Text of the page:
Bats & Rabies

Why should I be concerned about bats and rabies?

  • Unlike other mammals that carry rabies such as foxes, raccoons and skunks, bats cannot be vaccinated using baits.
  • Although rabies in bats is rare, bites from rabid bats have resulted in almost all of the human cases of rabies in Canada over the past several years.
  • Bats have small, needle-like teeth that result in bites that can go easily undetected. The victim may not be aware that a bite has occurred - especially while sleeping.

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Is it possible to identify if a bat has rabies?

It is not always possible to identify if a bat has rabies, however rabid bats may display the following signs:

  • They lose the ability to fly
  • They are active during daylight hours
  • They are not afraid of noises
  • They may appear to be lazy

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What do I do if I have come into contact with a bat, or find a bat indoors?

  • Seek medical attention and advice immediately if you have been bitten, scratched, or were exposed to bat saliva.
  • If you find a bat in a room with a child or adult unable to give a reliable history of the encounter, assume direct contact has been made.
  • If you walk into your home and see a bat, make absolutely sure there is no human or animal contact. Try to confine the bat to one room and contact animal control services. Do not try to capture the bat.
  • Notify the Health Department as soon as possible following any incident of possible exposure, even if you do not believe you were bitten.
  • If the bat is available (alive or dead), it may be sent for testing to rule out potential rabies exposure.

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How can I bat-proof my home?

  • Examine your home for holes that may allow bat entry (openings larger than a quarter-inch by a half-inch should be caulked).
  • Use window screens, chimney caps, and draft guards beneath doors to attics.
  • Fill electrical and plumbing holes with stainless steel wool or caulking.
  • Ensure that all doors to the outside close tightly.

Contact a wildlife or pest control company for professional assistance.

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What is White Nose Syndrome?

  • A condition named for:
    • white fungus which grows on an affected bat’s:
      • face
      • ears
      • wings
    • poor body condition and dehydration
    • behavioural changes, such as bats flying in daylight hours during the winter and early spring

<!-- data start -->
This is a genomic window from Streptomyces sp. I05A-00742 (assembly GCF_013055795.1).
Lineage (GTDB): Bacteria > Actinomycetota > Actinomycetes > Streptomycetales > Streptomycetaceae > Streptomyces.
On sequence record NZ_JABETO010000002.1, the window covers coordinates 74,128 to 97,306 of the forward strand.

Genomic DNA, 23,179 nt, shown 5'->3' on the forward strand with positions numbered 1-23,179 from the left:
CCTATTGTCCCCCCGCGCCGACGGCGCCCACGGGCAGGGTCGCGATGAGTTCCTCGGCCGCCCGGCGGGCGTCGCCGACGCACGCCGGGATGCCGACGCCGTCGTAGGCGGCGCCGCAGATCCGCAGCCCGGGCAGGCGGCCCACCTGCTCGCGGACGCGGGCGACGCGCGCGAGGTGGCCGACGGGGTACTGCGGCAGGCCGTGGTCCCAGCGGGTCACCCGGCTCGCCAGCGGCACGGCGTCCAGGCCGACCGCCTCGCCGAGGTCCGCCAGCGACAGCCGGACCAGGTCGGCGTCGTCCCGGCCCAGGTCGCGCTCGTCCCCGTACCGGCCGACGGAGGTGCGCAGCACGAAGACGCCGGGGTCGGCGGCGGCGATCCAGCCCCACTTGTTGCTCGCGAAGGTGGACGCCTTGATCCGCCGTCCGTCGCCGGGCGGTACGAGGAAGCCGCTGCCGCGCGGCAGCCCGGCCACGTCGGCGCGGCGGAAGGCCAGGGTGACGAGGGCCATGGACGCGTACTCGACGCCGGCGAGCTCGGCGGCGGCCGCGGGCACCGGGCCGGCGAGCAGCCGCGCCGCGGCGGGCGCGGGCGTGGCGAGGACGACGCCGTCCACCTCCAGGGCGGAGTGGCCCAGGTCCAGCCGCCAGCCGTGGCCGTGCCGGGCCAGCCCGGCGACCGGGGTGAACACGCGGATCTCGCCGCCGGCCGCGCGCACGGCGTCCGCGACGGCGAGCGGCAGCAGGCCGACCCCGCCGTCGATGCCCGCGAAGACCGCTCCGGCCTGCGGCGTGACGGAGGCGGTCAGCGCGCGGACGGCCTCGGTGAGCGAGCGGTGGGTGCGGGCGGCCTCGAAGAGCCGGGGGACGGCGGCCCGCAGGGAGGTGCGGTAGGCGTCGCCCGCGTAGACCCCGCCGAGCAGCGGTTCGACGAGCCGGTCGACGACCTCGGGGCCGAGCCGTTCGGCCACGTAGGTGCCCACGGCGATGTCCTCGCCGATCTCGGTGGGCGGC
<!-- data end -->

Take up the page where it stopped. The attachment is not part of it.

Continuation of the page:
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What causes White Nose Syndrome and can it affect humans?

  • The cause of the syndrome is still under investigation.
  • It is not known to cause any human health issues. 

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Why is it important to be aware of White Nose Syndrome?

  • Affected bats are more likely to come into contact with the general public as they leave their hibernation sites far too early in the winter and early.
  • A small percentage of bats with White Nose Syndrome may also be rabid.
  • These bats become weak from lack of food and die out on the landscape.
  • Members of the public are asked NOT to handle any bats they may encounter.
  • Bat deaths should be reported to:
    • Canadian Cooperative Wildlife Health Centre
      1-866-673-4781
      OR
    • Ontario Ministry of Natural Resources
      1-800-667-1940 (Monday - Friday, 8:30 a.m. - 5 p.m. - Toll Free )
      1-866-686-6072 (TTY/Teletypewriter users only - Toll Free)

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Facts about bats

  • In Ontario, there are 2 bat species that will typically roost (nest) in homes:
    • The Big Brown bat has pale to dark brown fur, measures 7 cm long, and weighs 13-25 grams.
    • The Little Brown bat has silky reddish-coloured fur, is 4-5 cm long, and weighs 4-8 grams.
  • Bats are nocturnal animals and are most active in the second and third hours following sunset.
  • During the day they roost in trees and buildings.
  • They are able to squeeze through spaces as small as 6 mm to access roosts.
  • Bats help reduce the insect population and are vital to the ecosystem.

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